TAMIL NADU

Vehicle movement to north Chennai disrupted

CHENNAI NOV. 7. Heavy overnight showers in the city led to another day of paralysed traffic in some parts, and presented a daunting challenge to the Chennai Corporation. On Thursday, vehicle movement to north Chennai from other parts was totally disrupted because of waterlogging at the RBI subway.

Drivers of vehicles, in a hurry to get round the blocked subway, tried to speed along Flagstaff Road, as a by-pass, only to create a severe traffic jam. Several VIP vehicles openly moved to the wrong side of the road, watched by the police. They thus created further confusion and blockades.

At the root of the problem was lack of coordination between the Corporation personnel, who control the motors, and the highways department, which is in charge of the subway. This failure led to the crisis, which threw traffic out of gear in the Flower Bazaar area, leading to a cascading effect, and vehicles piled up on the arterial EVR Salai.

The disruption of EMU services because of water flooding the tracks added to the woes of the residents. With the both rail and road traffic being affected, office-goers in north Chennai were the worst affected. Stagnation of water in low-lying areas and bad road conditions caused severe hardship to motorists.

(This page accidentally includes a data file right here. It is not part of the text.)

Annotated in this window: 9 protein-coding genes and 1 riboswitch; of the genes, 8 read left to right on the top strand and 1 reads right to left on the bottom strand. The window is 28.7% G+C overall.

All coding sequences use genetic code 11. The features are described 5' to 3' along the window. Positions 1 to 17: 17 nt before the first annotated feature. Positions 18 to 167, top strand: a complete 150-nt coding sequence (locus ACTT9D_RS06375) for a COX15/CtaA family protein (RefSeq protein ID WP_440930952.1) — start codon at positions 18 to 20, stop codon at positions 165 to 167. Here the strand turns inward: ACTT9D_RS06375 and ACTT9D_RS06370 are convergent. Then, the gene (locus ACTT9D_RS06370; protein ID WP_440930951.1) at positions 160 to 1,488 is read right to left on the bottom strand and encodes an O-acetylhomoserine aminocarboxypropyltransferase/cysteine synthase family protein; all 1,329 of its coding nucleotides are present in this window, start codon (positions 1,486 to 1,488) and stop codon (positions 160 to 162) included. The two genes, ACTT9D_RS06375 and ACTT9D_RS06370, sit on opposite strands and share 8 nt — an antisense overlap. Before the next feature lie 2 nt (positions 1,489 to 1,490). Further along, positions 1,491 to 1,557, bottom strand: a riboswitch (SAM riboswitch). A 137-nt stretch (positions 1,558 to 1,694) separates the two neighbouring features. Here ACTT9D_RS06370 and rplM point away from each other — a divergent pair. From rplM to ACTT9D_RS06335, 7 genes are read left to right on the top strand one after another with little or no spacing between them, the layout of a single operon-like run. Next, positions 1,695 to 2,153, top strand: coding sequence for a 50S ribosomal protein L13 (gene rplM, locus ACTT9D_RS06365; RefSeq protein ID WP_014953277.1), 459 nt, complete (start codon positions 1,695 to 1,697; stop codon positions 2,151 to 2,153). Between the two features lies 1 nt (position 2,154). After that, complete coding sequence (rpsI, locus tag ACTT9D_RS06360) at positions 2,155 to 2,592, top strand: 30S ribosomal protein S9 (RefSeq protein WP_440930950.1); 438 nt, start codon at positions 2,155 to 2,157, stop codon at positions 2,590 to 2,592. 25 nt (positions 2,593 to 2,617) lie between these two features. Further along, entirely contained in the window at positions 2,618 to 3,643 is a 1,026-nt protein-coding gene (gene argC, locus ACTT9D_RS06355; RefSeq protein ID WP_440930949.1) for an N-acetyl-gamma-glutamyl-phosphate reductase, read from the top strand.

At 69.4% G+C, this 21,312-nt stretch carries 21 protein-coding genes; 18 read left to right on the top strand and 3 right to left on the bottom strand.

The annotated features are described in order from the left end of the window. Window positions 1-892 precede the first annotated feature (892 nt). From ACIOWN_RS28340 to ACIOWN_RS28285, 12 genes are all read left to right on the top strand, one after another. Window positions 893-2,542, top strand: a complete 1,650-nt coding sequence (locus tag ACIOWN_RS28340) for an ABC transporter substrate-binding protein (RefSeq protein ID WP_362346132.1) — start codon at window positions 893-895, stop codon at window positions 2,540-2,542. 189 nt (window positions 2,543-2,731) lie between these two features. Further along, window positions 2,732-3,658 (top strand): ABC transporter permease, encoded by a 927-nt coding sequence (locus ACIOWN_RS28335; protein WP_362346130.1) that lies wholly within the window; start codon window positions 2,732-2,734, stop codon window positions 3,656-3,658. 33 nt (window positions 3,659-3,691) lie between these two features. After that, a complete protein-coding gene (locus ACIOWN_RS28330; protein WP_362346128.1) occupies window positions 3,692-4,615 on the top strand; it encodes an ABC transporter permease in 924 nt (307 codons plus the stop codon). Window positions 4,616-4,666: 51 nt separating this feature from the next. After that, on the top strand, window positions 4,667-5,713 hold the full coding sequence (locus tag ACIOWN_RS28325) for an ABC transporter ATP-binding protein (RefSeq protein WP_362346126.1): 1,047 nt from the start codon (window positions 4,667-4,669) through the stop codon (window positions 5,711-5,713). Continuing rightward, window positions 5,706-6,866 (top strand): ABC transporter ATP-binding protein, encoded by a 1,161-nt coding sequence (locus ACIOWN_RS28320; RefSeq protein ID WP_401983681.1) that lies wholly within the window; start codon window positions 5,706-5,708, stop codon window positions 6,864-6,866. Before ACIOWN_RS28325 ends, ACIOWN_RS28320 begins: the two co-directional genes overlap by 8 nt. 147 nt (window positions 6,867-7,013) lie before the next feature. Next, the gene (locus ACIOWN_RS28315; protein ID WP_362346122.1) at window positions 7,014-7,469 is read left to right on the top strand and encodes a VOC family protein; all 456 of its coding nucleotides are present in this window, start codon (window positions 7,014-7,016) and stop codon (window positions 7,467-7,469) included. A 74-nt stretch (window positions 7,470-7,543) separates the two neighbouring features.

Thursday's traffic snarls fuelled further frustration among the commuters, who have been encountering official foot-dragging in tackling the waterlogging problem in the city despite the personal intervention of the Chief Minister, Jayalalithaa, who convened a meeting of senior officials to ensure better co-ordination.

Enquiries reveal that the waterlogging at the RBI subway was caused because sufficient motors were not put into service. "Though about a dozen motors are required for pumping out water from the subway, hardly half the number was available. These motors were not put to use during the night hours, compounding the problem," a senior government official said.

With vehicles not able to use the RBI subway they were diverted at different points leading to chaos.

On the attitude of Government drivers trying to get the better of other less influential roadusers and edging past them, many motorists fumed that the regime should advise its drivers to follow traffic rules. "Because of the impatience of these drivers who come on the wrong direction the problem only gets acute with vehicles getting stranded and further delays the journey", a police constable said.

It took about six hours for the police to pump out the water from the subway with the help of the corporation and the fire service personnel.

With the monsoon still not over and the corporation machinery failing to gear up to the problem coupled with lack of co-ordination among various departments the problems for the city residents looks far from over.

The need of the hour is for a sustained effort by various agencies to prevent waterlogging and repairing of roads on a war footing. The image of the corporation has touched such a low level that residents do not heed their warnings for not pumping out water from buildings on to the road.

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